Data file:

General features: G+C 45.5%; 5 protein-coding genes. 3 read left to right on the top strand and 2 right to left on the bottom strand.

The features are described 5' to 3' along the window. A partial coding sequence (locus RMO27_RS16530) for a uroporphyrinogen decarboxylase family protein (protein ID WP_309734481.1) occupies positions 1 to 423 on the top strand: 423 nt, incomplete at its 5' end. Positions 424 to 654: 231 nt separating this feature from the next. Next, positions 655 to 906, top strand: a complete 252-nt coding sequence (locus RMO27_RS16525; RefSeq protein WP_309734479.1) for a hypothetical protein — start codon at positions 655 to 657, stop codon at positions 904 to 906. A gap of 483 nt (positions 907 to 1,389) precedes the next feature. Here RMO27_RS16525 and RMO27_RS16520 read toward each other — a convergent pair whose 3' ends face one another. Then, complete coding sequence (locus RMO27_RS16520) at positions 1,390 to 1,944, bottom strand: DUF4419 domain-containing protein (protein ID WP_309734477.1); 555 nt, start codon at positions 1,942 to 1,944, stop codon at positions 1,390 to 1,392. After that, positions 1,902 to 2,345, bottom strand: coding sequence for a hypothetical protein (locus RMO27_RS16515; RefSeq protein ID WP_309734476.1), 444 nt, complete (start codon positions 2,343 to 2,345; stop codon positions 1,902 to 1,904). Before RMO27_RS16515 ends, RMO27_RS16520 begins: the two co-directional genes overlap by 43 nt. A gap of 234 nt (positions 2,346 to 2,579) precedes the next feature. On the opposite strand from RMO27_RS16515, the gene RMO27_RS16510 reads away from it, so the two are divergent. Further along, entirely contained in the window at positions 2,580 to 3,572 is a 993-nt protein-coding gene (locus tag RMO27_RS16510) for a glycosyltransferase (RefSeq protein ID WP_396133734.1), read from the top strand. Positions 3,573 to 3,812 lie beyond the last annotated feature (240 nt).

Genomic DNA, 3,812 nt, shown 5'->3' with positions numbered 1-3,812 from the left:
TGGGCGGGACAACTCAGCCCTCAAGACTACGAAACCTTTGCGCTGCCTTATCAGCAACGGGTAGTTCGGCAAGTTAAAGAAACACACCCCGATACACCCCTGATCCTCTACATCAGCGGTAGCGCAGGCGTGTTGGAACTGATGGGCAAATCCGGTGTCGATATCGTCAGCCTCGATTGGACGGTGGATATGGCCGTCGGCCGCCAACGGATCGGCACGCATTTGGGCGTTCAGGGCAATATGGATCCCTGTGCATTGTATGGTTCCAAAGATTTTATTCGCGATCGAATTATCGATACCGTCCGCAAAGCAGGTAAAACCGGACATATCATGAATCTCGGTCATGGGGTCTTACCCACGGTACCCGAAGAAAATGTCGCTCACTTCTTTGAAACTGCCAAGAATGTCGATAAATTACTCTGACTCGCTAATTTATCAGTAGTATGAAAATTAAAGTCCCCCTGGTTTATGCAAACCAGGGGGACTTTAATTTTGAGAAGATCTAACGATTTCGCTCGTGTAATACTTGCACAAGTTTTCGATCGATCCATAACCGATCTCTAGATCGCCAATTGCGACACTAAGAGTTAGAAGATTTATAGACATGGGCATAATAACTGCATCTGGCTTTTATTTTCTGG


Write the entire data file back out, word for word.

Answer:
General features: G+C 45.5%; 5 protein-coding genes. 3 read left to right on the top strand and 2 right to left on the bottom strand.

The features are described 5' to 3' along the window. A partial coding sequence (locus RMO27_RS16530) for a uroporphyrinogen decarboxylase family protein (protein ID WP_309734481.1) occupies positions 1 to 423 on the top strand: 423 nt, incomplete at its 5' end. Positions 424 to 654: 231 nt separating this feature from the next. Next, positions 655 to 906, top strand: a complete 252-nt coding sequence (locus RMO27_RS16525; RefSeq protein WP_309734479.1) for a hypothetical protein — start codon at positions 655 to 657, stop codon at positions 904 to 906. A gap of 483 nt (positions 907 to 1,389) precedes the next feature. Here RMO27_RS16525 and RMO27_RS16520 read toward each other — a convergent pair whose 3' ends face one another. Then, complete coding sequence (locus RMO27_RS16520) at positions 1,390 to 1,944, bottom strand: DUF4419 domain-containing protein (protein ID WP_309734477.1); 555 nt, start codon at positions 1,942 to 1,944, stop codon at positions 1,390 to 1,392. After that, positions 1,902 to 2,345, bottom strand: coding sequence for a hypothetical protein (locus RMO27_RS16515; RefSeq protein ID WP_309734476.1), 444 nt, complete (start codon positions 2,343 to 2,345; stop codon positions 1,902 to 1,904). Before RMO27_RS16515 ends, RMO27_RS16520 begins: the two co-directional genes overlap by 43 nt. A gap of 234 nt (positions 2,346 to 2,579) precedes the next feature. On the opposite strand from RMO27_RS16515, the gene RMO27_RS16510 reads away from it, so the two are divergent. Further along, entirely contained in the window at positions 2,580 to 3,572 is a 993-nt protein-coding gene (locus tag RMO27_RS16510) for a glycosyltransferase (RefSeq protein ID WP_396133734.1), read from the top strand. Positions 3,573 to 3,812 lie beyond the last annotated feature (240 nt).

Genomic DNA, 3,812 nt, shown 5'->3' with positions numbered 1-3,812 from the left:
TGGGCGGGACAACTCAGCCCTCAAGACTACGAAACCTTTGCGCTGCCTTATCAGCAACGGGTAGTTCGGCAAGTTAAAGAAACACACCCCGATACACCCCTGATCCTCTACATCAGCGGTAGCGCAGGCGTGTTGGAACTGATGGGCAAATCCGGTGTCGATATCGTCAGCCTCGATTGGACGGTGGATATGGCCGTCGGCCGCCAACGGATCGGCACGCATTTGGGCGTTCAGGGCAATATGGATCCCTGTGCATTGTATGGTTCCAAAGATTTTATTCGCGATCGAATTATCGATACCGTCCGCAAAGCAGGTAAAACCGGACATATCATGAATCTCGGTCATGGGGTCTTACCCACGGTACCCGAAGAAAATGTCGCTCACTTCTTTGAAACTGCCAAGAATGTCGATAAATTACTCTGACTCGCTAATTTATCAGTAGTATGAAAATTAAAGTCCCCCTGGTTTATGCAAACCAGGGGGACTTTAATTTTGAGAAGATCTAACGATTTCGCTCGTGTAATACTTGCACAAGTTTTCGATCGATCCATAACCGATCTCTAGATCGCCAATTGCGACACTAAGAGTTAGAAGATTTATAGACATGGGCATAATAACTGCATCTGGCTTTTATTTTCTGG